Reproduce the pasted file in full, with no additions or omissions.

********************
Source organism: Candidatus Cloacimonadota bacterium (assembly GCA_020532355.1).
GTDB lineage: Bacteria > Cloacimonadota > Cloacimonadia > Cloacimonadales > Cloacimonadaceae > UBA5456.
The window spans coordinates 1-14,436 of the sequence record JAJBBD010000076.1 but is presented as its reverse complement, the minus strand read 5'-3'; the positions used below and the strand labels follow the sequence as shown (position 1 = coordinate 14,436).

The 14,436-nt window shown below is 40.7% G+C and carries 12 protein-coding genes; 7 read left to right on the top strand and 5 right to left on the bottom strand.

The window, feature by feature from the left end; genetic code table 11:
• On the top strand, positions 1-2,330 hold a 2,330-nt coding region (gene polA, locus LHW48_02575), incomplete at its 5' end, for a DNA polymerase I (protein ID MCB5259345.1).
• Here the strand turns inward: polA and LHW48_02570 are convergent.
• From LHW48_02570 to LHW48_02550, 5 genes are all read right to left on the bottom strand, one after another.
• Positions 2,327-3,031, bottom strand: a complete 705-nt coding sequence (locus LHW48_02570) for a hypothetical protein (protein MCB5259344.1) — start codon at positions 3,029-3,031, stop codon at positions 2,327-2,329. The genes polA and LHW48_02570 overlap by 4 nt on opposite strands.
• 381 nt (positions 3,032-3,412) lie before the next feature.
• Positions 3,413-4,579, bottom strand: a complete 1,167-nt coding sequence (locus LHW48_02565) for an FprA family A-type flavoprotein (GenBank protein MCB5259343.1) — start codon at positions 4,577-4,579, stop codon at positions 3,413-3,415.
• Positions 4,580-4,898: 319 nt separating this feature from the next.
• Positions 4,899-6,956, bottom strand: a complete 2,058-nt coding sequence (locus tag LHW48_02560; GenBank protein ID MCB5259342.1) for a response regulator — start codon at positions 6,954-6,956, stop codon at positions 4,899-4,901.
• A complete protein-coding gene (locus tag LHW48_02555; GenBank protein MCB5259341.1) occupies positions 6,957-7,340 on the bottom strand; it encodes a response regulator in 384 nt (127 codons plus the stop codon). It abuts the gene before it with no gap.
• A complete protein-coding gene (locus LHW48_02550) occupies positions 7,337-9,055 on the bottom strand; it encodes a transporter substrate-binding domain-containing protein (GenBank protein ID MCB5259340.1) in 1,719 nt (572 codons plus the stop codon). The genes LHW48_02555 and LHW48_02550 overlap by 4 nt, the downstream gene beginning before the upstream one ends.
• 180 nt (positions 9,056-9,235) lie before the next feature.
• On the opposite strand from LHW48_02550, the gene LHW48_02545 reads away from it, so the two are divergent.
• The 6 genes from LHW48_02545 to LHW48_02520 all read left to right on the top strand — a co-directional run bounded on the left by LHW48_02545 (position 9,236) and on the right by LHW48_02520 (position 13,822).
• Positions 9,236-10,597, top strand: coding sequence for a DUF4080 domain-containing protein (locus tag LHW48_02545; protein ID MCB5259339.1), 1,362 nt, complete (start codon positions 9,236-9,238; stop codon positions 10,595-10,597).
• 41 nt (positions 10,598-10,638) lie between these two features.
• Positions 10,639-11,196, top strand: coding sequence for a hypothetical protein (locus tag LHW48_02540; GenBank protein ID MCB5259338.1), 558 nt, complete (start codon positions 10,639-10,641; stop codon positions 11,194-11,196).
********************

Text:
Source organism: Candidatus Cloacimonadota bacterium (assembly GCA_020532355.1).
GTDB lineage: Bacteria > Cloacimonadota > Cloacimonadia > Cloacimonadales > Cloacimonadaceae > UBA5456.
The window spans coordinates 1-14,436 of the sequence record JAJBBD010000076.1 but is presented as its reverse complement, the minus strand read 5'-3'; the positions used below and the strand labels follow the sequence as shown (position 1 = coordinate 14,436).

The 14,436-nt window shown below is 40.7% G+C and carries 12 protein-coding genes; 7 read left to right on the top strand and 5 right to left on the bottom strand.

The window, feature by feature from the left end; genetic code table 11:
• On the top strand, positions 1-2,330 hold a 2,330-nt coding region (gene polA, locus LHW48_02575), incomplete at its 5' end, for a DNA polymerase I (protein ID MCB5259345.1).
• Here the strand turns inward: polA and LHW48_02570 are convergent.
• From LHW48_02570 to LHW48_02550, 5 genes are all read right to left on the bottom strand, one after another.
• Positions 2,327-3,031, bottom strand: a complete 705-nt coding sequence (locus LHW48_02570) for a hypothetical protein (protein MCB5259344.1) — start codon at positions 3,029-3,031, stop codon at positions 2,327-2,329. The genes polA and LHW48_02570 overlap by 4 nt on opposite strands.
• 381 nt (positions 3,032-3,412) lie before the next feature.
• Positions 3,413-4,579, bottom strand: a complete 1,167-nt coding sequence (locus LHW48_02565) for an FprA family A-type flavoprotein (GenBank protein MCB5259343.1) — start codon at positions 4,577-4,579, stop codon at positions 3,413-3,415.
• Positions 4,580-4,898: 319 nt separating this feature from the next.
• Positions 4,899-6,956, bottom strand: a complete 2,058-nt coding sequence (locus tag LHW48_02560; GenBank protein ID MCB5259342.1) for a response regulator — start codon at positions 6,954-6,956, stop codon at positions 4,899-4,901.
• A complete protein-coding gene (locus tag LHW48_02555; GenBank protein MCB5259341.1) occupies positions 6,957-7,340 on the bottom strand; it encodes a response regulator in 384 nt (127 codons plus the stop codon). It abuts the gene before it with no gap.
• A complete protein-coding gene (locus LHW48_02550) occupies positions 7,337-9,055 on the bottom strand; it encodes a transporter substrate-binding domain-containing protein (GenBank protein ID MCB5259340.1) in 1,719 nt (572 codons plus the stop codon). The genes LHW48_02555 and LHW48_02550 overlap by 4 nt, the downstream gene beginning before the upstream one ends.
• 180 nt (positions 9,056-9,235) lie before the next feature.
• On the opposite strand from LHW48_02550, the gene LHW48_02545 reads away from it, so the two are divergent.
• The 6 genes from LHW48_02545 to LHW48_02520 all read left to right on the top strand — a co-directional run bounded on the left by LHW48_02545 (position 9,236) and on the right by LHW48_02520 (position 13,822).
• Positions 9,236-10,597, top strand: coding sequence for a DUF4080 domain-containing protein (locus tag LHW48_02545; protein ID MCB5259339.1), 1,362 nt, complete (start codon positions 9,236-9,238; stop codon positions 10,595-10,597).
• 41 nt (positions 10,598-10,638) lie between these two features.
• Positions 10,639-11,196, top strand: coding sequence for a hypothetical protein (locus tag LHW48_02540; GenBank protein ID MCB5259338.1), 558 nt, complete (start codon positions 10,639-10,641; stop codon positions 11,194-11,196).